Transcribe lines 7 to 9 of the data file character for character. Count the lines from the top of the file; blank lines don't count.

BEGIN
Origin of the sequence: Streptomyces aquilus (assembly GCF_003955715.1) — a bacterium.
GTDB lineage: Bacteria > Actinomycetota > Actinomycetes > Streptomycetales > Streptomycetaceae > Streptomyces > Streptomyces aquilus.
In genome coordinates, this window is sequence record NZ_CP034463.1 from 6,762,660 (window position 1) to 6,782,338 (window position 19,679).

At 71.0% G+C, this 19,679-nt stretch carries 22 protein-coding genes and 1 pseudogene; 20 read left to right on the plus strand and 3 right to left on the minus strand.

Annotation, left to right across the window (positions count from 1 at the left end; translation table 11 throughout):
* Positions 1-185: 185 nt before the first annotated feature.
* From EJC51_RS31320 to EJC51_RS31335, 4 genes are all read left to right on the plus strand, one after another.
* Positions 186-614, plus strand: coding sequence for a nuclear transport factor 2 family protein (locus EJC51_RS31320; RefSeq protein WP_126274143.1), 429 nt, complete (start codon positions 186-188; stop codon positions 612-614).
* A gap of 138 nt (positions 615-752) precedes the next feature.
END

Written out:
* From EJC51_RS31320 to EJC51_RS31335, 4 genes are all read left to right on the plus strand, one after another.
* Positions 186-614, plus strand: coding sequence for a nuclear transport factor 2 family protein (locus EJC51_RS31320; RefSeq protein WP_126274143.1), 429 nt, complete (start codon positions 186-188; stop codon positions 612-614).
* A gap of 138 nt (positions 615-752) precedes the next feature.